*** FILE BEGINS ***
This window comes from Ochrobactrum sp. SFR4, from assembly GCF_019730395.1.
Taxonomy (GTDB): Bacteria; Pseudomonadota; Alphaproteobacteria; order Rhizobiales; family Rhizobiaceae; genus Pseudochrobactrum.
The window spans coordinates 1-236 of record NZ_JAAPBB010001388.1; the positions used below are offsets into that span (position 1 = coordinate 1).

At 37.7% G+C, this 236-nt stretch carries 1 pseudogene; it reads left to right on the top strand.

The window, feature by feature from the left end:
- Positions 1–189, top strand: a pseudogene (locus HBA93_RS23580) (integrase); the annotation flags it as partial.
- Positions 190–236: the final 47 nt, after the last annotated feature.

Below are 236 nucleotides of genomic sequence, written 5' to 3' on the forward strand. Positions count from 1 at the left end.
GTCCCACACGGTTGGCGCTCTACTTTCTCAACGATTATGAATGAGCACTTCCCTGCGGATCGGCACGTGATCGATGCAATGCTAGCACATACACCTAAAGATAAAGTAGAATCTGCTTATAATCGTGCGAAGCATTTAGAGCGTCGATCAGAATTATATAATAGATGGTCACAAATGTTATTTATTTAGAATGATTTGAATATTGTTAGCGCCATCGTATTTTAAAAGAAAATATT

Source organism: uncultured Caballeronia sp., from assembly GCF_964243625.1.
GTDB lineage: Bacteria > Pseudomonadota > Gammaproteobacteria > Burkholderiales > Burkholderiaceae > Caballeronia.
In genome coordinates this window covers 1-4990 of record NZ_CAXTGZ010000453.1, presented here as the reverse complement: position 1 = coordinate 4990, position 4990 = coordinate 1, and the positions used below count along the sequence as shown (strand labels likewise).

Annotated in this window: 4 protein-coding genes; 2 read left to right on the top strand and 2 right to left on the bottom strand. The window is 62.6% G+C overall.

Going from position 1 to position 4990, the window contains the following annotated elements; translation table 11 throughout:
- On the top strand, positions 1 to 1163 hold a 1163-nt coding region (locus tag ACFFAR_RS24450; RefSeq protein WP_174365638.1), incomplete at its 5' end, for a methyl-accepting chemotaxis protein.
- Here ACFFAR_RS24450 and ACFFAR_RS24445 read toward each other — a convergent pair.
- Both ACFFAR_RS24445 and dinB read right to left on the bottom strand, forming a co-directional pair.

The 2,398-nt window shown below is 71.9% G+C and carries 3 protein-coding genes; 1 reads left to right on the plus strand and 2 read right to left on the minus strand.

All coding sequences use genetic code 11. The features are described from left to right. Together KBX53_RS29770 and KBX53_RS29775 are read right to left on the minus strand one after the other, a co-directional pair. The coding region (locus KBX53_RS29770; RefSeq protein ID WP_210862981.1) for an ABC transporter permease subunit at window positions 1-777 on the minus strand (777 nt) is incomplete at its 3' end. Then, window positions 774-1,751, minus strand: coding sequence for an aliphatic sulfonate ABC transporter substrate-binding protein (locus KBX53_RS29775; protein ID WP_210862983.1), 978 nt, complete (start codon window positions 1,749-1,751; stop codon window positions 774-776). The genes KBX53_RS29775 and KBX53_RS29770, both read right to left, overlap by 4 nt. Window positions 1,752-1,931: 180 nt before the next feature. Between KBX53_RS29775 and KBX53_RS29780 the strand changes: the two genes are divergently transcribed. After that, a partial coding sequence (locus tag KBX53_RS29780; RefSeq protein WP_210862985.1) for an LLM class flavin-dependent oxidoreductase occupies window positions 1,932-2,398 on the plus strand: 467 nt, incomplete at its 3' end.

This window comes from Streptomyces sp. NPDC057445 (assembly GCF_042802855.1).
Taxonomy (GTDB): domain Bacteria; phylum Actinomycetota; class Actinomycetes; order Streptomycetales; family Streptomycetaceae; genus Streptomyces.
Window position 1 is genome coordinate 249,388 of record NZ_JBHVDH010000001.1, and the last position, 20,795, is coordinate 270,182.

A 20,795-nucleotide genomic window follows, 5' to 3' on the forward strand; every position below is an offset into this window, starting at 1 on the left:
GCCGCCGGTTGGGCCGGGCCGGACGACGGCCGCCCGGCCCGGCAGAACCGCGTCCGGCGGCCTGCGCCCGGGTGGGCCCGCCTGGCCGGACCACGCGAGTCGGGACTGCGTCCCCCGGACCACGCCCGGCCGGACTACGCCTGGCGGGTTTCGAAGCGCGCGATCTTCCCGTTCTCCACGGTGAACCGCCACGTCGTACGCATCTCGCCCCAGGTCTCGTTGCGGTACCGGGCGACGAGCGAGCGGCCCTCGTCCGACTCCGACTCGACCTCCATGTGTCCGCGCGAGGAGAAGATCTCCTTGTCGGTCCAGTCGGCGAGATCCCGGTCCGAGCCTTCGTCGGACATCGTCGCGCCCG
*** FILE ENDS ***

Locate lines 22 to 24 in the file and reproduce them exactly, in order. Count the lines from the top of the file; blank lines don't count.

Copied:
Window position 1 is genome coordinate 249,388 of record NZ_JBHVDH010000001.1, and the last position, 20,795, is coordinate 270,182.

A 20,795-nucleotide genomic window follows, 5' to 3' on the forward strand; every position below is an offset into this window, starting at 1 on the left:
GCCGCCGGTTGGGCCGGGCCGGACGACGGCCGCCCGGCCCGGCAGAACCGCGTCCGGCGGCCTGCGCCCGGGTGGGCCCGCCTGGCCGGACCACGCGAGTCGGGACTGCGTCCCCCGGACCACGCCCGGCCGGACTACGCCTGGCGGGTTTCGAAGCGCGCGATCTTCCCGTTCTCCACGGTGAACCGCCACGTCGTACGCATCTCGCCCCAGGTCTCGTTGCGGTACCGGGCGACGAGCGAGCGGCCCTCGTCCGACTCCGACTCGACCTCCATGTGTCCGCGCGAGGAGAAGATCTCCTTGTCGGTCCAGTCGGCGAGATCCCGGTCCGAGCCTTCGTCGGACATCGTCGCGCCCG